Tuesday, July 19, 2016

Pokémon Madness: from Cyberspace to Augmented Reality

Pikachu, a popular Pokémon

(image from pokemon.wikia)

I'm sure you've noticed the Pokémon madness by now.

You probably heard that Nintendo released a downloadable game for mobile devices such as your smartphone.
The game, called Pokémon Go, allows you to walk around and capture little creatures known as Pokémons.

That may sound trivial at first, but Pokémon Go is unique, because it brings together virtual images of Pokémons with real-time video.  While you view the surrounding scenery through the screen of your mobile device's camera, the game can project virtual Pokémons into live video.  (See the advertising video below.)

The game went viral within days, leading to millions of downloads and topping the charts on Google Play.  Consumer demand was so high that it generated enormous strain on the servers, an unforeseen problem that Nintendo repeatedly has had to fix.  Even with this technical issue, the game is exploding, and Nintendo’s market value has soared as a result.

Full disclosure here: I haven’t played the game, and I probably won’t.  As a general rule, I like to keep my distance from the latest hype, which allows me to look at it more objectively.  So for example, if we look at Pokémon Go from such a distance, we can make a philosophical observation here about our relationship to reality in the digital age.

Back in the day we talked about cyberspace, an umbrella term that usually meant online, interactive spaces made possible by the World Wide Web—i.e., computer networks connected via the Internet.

Now, however, cyberspace has blended into real space.  Pokémon Go is the latest example of virtual reality seeping into reality.  That’s why we refer to mobile devices as part of the Internet of things—it's not just the Internet alone, but the Internet connected to things in the world.

What all this means is that the term 'cyberspace' may be outdated.  Cyberspace isn't separate from real space any longer.  An updated description of this new situation is the phrase Augmented Reality, which means that physical reality is supplemented or augmented by virtual reality.  (There’s also the phrase Computer-Mediated Reality, in which perception is modified or mediated by wearable computers—think of Google Glasses.)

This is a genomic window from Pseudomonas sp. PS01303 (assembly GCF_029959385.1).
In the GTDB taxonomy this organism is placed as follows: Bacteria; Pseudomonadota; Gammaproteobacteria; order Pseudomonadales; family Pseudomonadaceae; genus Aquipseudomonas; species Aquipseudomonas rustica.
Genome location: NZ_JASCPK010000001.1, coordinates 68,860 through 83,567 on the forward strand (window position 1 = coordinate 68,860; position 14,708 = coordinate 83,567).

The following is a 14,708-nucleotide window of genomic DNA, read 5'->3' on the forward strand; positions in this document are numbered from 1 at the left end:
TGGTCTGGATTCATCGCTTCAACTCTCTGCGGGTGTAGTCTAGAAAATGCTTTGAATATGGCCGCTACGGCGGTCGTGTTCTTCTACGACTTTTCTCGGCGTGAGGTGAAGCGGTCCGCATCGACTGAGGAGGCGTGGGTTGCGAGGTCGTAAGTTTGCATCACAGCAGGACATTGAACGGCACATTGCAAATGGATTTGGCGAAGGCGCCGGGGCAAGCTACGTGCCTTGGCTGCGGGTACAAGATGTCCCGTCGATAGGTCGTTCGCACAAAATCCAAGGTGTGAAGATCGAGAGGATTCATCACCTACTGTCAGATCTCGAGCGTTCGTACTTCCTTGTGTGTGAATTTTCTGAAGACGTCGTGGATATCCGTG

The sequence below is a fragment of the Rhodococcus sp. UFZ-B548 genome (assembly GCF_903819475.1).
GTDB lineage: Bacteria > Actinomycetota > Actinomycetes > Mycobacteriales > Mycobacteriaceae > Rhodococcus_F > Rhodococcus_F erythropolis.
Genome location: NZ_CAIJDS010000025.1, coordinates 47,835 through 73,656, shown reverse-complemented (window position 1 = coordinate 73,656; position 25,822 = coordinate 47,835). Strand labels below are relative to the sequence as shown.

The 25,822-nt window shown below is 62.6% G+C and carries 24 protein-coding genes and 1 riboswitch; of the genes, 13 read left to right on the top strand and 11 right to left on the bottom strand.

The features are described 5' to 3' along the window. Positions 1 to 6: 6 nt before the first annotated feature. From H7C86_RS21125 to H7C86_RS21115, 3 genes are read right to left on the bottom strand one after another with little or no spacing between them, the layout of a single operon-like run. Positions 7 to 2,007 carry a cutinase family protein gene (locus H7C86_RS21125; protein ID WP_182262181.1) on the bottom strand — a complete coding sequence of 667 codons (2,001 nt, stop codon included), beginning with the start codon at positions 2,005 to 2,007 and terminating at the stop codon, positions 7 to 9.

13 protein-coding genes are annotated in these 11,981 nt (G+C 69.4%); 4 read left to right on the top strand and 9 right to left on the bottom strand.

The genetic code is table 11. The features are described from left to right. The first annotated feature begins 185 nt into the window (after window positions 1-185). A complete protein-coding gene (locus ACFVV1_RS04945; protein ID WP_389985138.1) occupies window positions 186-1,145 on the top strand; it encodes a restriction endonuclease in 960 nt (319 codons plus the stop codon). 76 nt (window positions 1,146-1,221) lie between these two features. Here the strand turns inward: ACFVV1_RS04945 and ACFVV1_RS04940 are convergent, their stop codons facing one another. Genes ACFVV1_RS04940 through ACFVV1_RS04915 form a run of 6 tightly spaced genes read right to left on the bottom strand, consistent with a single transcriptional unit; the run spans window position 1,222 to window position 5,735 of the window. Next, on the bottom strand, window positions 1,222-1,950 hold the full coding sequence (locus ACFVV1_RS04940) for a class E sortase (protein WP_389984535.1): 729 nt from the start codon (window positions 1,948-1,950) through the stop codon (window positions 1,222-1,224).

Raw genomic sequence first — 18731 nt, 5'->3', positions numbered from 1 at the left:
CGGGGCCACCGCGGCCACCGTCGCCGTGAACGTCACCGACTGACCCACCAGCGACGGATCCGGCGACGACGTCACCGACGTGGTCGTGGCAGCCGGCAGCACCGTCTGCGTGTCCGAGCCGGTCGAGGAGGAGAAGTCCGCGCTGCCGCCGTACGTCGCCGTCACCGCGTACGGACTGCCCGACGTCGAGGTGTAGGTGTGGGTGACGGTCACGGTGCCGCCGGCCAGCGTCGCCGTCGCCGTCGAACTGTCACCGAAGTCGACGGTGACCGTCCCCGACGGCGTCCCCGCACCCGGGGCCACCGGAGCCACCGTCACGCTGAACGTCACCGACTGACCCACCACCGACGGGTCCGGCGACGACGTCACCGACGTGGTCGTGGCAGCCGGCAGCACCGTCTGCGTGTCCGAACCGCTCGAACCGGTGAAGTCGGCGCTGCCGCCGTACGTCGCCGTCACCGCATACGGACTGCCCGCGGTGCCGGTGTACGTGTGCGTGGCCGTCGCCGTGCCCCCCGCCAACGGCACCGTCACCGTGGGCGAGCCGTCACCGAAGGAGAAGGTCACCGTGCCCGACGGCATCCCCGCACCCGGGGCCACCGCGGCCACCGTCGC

Google Glasses

(image and description from Wikipedia)

Pokémon Go is just the latest example of us moving from cyberspace to Augmented Reality.

So is the emergence of Augmented Reality a positive development in our lives?  Well, like all new technological innovations, there’s always the good, the bad, and the ugly.
  • The Good: Augmented Reality gives us plenty of virtual applications to enhance work we do in the real world.  For instance, GPS (in cars, planes, maritime vessels, etc.) allows us to navigate terrains more efficiently in real-time.  In human sciences like ergonomics or usability, wearable computers like eye tracking technologies allow us to study vision with more precision.  In such cases, technology doesn’t interfere with life but truly supplements it and helps us make improvements.
  • The Bad: As Pokémon Go shows, Augmented Reality takes video games to a whole new level.  While fun, that also makes video games much more addictive, leading people to do highly irrational things.  Within days of the Pokémon madness, there have been what police describe as “trespassing epidemics” and even instances of people quitting their jobs to become full-time Pokémon hunters.  In these cases, technology interferes with life, and not in a good way.
  • The Ugly: Augmented Reality may create amusing games like Pokémon Go, but sometimes the public may literally amuse itself to death (as Neil Postman cautioned long ago).  Some players have been so absorbed in the game that they unintentionally plunged into ponds, walked into highway traffic, crashed into trees, and fell off of cliffs.  In those cases, technology ruins life.

Regardless, Augmented Reality is here to stay.  The ultimate question is how to make best use of it by understanding its good, bad, and ugly sides.

I think we can do better than Pokémon Go.

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